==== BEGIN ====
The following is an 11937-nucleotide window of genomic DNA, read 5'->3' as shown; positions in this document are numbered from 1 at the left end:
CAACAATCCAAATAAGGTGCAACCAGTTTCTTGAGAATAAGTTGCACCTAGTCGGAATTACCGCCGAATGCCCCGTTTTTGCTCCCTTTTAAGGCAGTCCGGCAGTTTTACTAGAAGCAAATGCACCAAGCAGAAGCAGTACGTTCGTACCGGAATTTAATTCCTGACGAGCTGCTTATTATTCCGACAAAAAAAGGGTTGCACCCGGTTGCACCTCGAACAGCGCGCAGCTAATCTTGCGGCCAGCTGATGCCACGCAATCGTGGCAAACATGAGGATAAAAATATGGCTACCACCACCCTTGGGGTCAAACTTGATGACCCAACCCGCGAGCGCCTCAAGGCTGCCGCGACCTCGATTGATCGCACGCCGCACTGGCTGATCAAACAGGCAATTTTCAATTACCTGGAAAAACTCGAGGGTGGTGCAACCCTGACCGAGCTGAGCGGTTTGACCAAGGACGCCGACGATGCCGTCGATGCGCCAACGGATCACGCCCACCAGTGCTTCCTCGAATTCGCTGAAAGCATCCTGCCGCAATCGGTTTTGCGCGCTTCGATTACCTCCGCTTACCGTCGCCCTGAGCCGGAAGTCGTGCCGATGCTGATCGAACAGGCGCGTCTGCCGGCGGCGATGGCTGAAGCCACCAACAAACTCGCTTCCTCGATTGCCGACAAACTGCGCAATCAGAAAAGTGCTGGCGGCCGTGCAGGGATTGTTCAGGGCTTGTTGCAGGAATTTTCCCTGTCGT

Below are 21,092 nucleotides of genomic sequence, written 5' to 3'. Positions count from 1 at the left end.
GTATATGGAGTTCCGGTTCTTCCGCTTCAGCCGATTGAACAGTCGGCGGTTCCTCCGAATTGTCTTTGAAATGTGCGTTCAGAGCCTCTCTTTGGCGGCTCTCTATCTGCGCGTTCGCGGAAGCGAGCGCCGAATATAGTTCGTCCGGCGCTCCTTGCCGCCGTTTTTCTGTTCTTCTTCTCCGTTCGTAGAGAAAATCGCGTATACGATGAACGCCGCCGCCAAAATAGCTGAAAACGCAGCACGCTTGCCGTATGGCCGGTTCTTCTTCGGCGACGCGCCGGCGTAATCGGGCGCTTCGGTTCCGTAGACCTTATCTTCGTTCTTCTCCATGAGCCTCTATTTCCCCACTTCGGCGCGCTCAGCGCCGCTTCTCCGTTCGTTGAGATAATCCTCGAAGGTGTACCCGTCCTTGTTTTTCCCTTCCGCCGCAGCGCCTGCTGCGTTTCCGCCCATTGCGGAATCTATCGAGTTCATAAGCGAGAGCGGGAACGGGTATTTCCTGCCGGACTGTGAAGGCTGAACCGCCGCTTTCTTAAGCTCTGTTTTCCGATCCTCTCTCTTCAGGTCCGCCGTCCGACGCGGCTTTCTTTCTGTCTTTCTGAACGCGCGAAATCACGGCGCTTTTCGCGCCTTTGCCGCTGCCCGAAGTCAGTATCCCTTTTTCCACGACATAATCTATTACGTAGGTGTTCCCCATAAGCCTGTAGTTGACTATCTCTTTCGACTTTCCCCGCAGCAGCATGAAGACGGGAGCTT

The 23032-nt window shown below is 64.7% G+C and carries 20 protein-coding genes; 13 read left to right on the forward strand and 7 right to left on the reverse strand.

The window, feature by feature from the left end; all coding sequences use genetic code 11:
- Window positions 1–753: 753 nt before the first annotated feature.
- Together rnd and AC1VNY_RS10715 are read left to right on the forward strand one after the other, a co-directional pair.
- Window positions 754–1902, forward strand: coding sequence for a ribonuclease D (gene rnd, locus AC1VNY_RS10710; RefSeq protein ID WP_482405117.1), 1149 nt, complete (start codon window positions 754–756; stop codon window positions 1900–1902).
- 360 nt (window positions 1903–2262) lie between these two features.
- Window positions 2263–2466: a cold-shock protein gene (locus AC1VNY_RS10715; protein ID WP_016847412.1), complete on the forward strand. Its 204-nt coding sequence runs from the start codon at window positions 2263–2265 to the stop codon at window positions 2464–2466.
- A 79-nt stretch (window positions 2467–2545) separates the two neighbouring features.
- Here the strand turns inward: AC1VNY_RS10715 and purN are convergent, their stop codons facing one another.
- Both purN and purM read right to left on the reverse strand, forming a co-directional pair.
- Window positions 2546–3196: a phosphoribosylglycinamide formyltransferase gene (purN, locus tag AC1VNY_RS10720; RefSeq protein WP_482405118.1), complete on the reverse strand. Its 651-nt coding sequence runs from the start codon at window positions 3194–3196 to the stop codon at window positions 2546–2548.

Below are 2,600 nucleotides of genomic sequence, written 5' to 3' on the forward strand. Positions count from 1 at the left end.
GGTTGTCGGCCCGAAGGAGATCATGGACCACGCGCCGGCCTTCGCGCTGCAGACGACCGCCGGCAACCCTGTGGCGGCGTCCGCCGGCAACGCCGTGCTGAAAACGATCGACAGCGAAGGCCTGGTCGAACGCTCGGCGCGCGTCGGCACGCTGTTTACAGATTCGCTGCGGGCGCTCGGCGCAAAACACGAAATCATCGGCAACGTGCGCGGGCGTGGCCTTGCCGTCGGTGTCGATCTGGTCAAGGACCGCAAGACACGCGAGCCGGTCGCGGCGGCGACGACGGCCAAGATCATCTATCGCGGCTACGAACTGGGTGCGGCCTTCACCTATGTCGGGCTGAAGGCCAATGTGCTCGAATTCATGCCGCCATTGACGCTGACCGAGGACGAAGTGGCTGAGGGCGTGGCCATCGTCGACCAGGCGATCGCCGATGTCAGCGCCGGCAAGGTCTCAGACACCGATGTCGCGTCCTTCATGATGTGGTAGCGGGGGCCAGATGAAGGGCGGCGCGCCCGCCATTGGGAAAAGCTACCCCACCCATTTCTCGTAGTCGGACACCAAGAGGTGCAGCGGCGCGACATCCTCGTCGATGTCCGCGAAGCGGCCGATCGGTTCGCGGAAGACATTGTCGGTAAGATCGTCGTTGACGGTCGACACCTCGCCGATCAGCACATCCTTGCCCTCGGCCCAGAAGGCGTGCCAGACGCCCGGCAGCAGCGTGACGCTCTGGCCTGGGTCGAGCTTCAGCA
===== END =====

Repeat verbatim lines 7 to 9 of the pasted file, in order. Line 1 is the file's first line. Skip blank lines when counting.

- Window positions 1–753: 753 nt before the first annotated feature.
- Together rnd and AC1VNY_RS10715 are read left to right on the forward strand one after the other, a co-directional pair.
- Window positions 754–1902, forward strand: coding sequence for a ribonuclease D (gene rnd, locus AC1VNY_RS10710; RefSeq protein ID WP_482405117.1), 1149 nt, complete (start codon window positions 754–756; stop codon window positions 1900–1902).